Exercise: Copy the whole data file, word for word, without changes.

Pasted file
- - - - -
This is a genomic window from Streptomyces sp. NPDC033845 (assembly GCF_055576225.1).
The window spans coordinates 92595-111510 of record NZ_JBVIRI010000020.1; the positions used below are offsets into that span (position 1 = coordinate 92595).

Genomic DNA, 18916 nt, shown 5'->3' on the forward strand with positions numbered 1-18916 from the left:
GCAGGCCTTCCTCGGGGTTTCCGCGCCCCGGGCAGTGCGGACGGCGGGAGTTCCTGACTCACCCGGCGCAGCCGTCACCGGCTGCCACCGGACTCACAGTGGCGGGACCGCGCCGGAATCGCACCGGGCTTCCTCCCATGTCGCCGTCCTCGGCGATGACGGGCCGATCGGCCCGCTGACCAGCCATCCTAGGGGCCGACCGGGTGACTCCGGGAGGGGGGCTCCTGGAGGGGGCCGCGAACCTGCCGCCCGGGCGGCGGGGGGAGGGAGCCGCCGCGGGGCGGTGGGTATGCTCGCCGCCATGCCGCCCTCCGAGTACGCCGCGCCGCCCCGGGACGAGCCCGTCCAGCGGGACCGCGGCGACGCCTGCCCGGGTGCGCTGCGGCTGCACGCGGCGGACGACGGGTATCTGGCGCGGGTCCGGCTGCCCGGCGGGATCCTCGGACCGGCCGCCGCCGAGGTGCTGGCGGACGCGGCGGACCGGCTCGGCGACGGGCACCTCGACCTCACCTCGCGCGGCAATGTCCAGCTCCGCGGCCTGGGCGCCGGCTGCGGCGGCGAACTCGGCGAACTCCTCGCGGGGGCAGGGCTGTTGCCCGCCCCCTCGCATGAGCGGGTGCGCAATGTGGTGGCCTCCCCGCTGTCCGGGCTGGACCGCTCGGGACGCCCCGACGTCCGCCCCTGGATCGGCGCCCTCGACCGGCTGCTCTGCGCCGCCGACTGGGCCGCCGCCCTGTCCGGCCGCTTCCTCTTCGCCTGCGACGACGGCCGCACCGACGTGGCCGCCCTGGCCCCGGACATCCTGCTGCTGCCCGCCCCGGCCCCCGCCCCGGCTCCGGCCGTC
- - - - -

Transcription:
This is a genomic window from Streptomyces sp. NPDC033845 (assembly GCF_055576225.1).
The window spans coordinates 92595-111510 of record NZ_JBVIRI010000020.1; the positions used below are offsets into that span (position 1 = coordinate 92595).

Genomic DNA, 18916 nt, shown 5'->3' on the forward strand with positions numbered 1-18916 from the left:
GCAGGCCTTCCTCGGGGTTTCCGCGCCCCGGGCAGTGCGGACGGCGGGAGTTCCTGACTCACCCGGCGCAGCCGTCACCGGCTGCCACCGGACTCACAGTGGCGGGACCGCGCCGGAATCGCACCGGGCTTCCTCCCATGTCGCCGTCCTCGGCGATGACGGGCCGATCGGCCCGCTGACCAGCCATCCTAGGGGCCGACCGGGTGACTCCGGGAGGGGGGCTCCTGGAGGGGGCCGCGAACCTGCCGCCCGGGCGGCGGGGGGAGGGAGCCGCCGCGGGGCGGTGGGTATGCTCGCCGCCATGCCGCCCTCCGAGTACGCCGCGCCGCCCCGGGACGAGCCCGTCCAGCGGGACCGCGGCGACGCCTGCCCGGGTGCGCTGCGGCTGCACGCGGCGGACGACGGGTATCTGGCGCGGGTCCGGCTGCCCGGCGGGATCCTCGGACCGGCCGCCGCCGAGGTGCTGGCGGACGCGGCGGACCGGCTCGGCGACGGGCACCTCGACCTCACCTCGCGCGGCAATGTCCAGCTCCGCGGCCTGGGCGCCGGCTGCGGCGGCGAACTCGGCGAACTCCTCGCGGGGGCAGGGCTGTTGCCCGCCCCCTCGCATGAGCGGGTGCGCAATGTGGTGGCCTCCCCGCTGTCCGGGCTGGACCGCTCGGGACGCCCCGACGTCCGCCCCTGGATCGGCGCCCTCGACCGGCTGCTCTGCGCCGCCGACTGGGCCGCCGCCCTGTCCGGCCGCTTCCTCTTCGCCTGCGACGACGGCCGCACCGACGTGGCCGCCCTGGCCCCGGACATCCTGCTGCTGCCCGCCCCGGCCCCCGCCCCGGCTCCGGCCGTC